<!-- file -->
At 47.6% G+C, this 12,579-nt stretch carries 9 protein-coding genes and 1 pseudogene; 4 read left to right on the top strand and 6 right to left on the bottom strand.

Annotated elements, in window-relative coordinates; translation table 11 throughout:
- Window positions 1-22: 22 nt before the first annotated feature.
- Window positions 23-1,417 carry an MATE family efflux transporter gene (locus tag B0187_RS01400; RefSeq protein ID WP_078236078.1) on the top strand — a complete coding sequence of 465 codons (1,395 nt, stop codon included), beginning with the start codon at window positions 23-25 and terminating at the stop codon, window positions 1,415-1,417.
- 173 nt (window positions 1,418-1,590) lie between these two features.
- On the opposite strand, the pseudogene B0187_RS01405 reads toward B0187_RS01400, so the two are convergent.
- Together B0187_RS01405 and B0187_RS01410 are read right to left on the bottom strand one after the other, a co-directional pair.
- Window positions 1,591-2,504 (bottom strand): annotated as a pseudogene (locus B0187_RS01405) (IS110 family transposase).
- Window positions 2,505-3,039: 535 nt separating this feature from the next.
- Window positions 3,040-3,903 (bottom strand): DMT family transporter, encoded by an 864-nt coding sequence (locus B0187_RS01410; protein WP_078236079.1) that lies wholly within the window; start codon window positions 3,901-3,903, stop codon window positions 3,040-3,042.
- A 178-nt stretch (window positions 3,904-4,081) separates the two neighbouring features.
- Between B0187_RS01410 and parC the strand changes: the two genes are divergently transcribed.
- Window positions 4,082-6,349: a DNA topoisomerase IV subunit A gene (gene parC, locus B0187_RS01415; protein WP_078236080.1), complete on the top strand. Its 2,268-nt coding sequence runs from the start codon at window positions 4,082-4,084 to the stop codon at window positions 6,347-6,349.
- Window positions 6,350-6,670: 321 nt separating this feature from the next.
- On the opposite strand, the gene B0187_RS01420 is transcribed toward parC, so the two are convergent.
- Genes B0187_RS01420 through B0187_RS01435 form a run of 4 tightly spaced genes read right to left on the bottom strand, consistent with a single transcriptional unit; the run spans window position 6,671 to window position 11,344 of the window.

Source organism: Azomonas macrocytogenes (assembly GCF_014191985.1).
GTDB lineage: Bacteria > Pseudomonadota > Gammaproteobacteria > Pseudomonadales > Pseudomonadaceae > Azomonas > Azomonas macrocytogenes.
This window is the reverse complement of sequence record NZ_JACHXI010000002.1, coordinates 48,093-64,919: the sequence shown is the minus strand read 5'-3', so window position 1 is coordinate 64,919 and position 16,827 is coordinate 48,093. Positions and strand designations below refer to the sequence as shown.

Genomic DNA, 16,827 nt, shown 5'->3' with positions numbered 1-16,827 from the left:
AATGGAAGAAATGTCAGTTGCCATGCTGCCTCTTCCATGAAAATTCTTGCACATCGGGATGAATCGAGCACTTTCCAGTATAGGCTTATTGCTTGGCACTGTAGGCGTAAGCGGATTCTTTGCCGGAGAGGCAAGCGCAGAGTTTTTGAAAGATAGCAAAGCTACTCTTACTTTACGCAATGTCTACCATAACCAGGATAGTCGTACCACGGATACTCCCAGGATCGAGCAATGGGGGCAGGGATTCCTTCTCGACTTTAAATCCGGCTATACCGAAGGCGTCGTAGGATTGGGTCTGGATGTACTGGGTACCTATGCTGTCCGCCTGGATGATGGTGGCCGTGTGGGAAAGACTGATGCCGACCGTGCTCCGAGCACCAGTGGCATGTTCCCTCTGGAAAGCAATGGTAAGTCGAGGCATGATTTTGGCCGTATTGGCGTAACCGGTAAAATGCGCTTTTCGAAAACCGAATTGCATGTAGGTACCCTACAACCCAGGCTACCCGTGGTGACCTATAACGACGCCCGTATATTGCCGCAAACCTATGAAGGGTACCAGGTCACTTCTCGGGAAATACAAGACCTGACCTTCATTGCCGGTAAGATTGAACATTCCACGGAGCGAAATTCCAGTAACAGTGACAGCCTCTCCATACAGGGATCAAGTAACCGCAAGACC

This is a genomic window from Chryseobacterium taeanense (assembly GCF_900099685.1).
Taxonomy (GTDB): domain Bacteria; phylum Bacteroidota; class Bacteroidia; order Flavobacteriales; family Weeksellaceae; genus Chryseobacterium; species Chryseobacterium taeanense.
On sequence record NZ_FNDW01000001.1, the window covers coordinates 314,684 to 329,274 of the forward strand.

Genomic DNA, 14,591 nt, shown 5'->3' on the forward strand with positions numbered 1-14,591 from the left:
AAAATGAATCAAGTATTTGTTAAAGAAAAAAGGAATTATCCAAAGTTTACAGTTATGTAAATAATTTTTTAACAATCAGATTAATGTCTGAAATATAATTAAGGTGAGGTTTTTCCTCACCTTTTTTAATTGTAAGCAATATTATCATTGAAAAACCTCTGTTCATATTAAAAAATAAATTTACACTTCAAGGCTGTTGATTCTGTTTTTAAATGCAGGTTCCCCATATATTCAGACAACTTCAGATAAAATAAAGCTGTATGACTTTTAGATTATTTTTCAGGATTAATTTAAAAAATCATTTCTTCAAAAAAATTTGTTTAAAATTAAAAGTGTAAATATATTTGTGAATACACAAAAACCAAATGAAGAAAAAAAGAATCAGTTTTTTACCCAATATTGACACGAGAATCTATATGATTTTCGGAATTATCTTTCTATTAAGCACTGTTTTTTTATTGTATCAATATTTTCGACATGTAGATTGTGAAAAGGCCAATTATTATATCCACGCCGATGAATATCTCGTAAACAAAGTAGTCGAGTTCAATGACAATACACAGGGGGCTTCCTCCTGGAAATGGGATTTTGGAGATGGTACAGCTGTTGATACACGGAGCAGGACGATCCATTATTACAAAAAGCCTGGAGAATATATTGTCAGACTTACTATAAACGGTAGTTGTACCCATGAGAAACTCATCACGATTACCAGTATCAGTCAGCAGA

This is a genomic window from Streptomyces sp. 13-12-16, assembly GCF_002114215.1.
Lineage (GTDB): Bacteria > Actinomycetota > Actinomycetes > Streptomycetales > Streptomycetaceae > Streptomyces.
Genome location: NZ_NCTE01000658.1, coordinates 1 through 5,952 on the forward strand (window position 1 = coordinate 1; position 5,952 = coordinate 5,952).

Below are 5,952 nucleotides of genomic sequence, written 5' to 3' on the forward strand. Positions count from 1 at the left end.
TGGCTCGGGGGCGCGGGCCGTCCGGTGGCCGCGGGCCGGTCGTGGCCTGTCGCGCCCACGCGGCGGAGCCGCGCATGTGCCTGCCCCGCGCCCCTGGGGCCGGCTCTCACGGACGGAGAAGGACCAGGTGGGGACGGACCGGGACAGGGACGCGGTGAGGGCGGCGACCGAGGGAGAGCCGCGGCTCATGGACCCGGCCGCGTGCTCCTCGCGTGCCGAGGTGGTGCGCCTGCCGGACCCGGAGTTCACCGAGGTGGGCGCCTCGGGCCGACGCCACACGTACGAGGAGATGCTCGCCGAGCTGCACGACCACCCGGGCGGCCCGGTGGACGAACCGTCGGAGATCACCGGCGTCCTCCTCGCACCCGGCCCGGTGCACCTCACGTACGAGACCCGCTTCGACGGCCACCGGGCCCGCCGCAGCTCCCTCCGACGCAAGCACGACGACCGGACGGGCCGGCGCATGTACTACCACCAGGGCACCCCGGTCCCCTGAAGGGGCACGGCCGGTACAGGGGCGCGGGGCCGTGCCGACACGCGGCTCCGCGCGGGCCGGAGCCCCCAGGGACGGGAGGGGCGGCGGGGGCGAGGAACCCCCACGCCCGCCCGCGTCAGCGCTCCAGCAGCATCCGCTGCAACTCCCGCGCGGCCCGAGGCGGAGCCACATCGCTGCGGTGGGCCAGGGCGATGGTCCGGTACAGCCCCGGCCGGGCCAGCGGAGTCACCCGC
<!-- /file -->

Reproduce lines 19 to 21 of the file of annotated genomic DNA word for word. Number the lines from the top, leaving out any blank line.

This window is the reverse complement of sequence record NZ_JACHXI010000002.1, coordinates 48,093-64,919: the sequence shown is the minus strand read 5'-3', so window position 1 is coordinate 64,919 and position 16,827 is coordinate 48,093. Positions and strand designations below refer to the sequence as shown.

Genomic DNA, 16,827 nt, shown 5'->3' with positions numbered 1-16,827 from the left:
AATGGAAGAAATGTCAGTTGCCATGCTGCCTCTTCCATGAAAATTCTTGCACATCGGGATGAATCGAGCACTTTCCAGTATAGGCTTATTGCTTGGCACTGTAGGCGTAAGCGGATTCTTTGCCGGAGAGGCAAGCGCAGAGTTTTTGAAAGATAGCAAAGCTACTCTTACTTTACGCAATGTCTACCATAACCAGGATAGTCGTACCACGGATACTCCCAGGATCGAGCAATGGGGGCAGGGATTCCTTCTCGACTTTAAATCCGGCTATACCGAAGGCGTCGTAGGATTGGGTCTGGATGTACTGGGTACCTATGCTGTCCGCCTGGATGATGGTGGCCGTGTGGGAAAGACTGATGCCGACCGTGCTCCGAGCACCAGTGGCATGTTCCCTCTGGAAAGCAATGGTAAGTCGAGGCATGATTTTGGCCGTATTGGCGTAACCGGTAAAATGCGCTTTTCGAAAACCGAATTGCATGTAGGTACCCTACAACCCAGGCTACCCGTGGTGACCTATAACGACGCCCGTATATTGCCGCAAACCTATGAAGGGTACCAGGTCACTTCTCGGGAAATACAAGACCTGACCTTCATTGCCGGTAAGATTGAACATTCCACGGAGCGAAATTCCAGTAACAGTGACAGCCTCTCCATACAGGGATCAAGTAACCGCAAGACC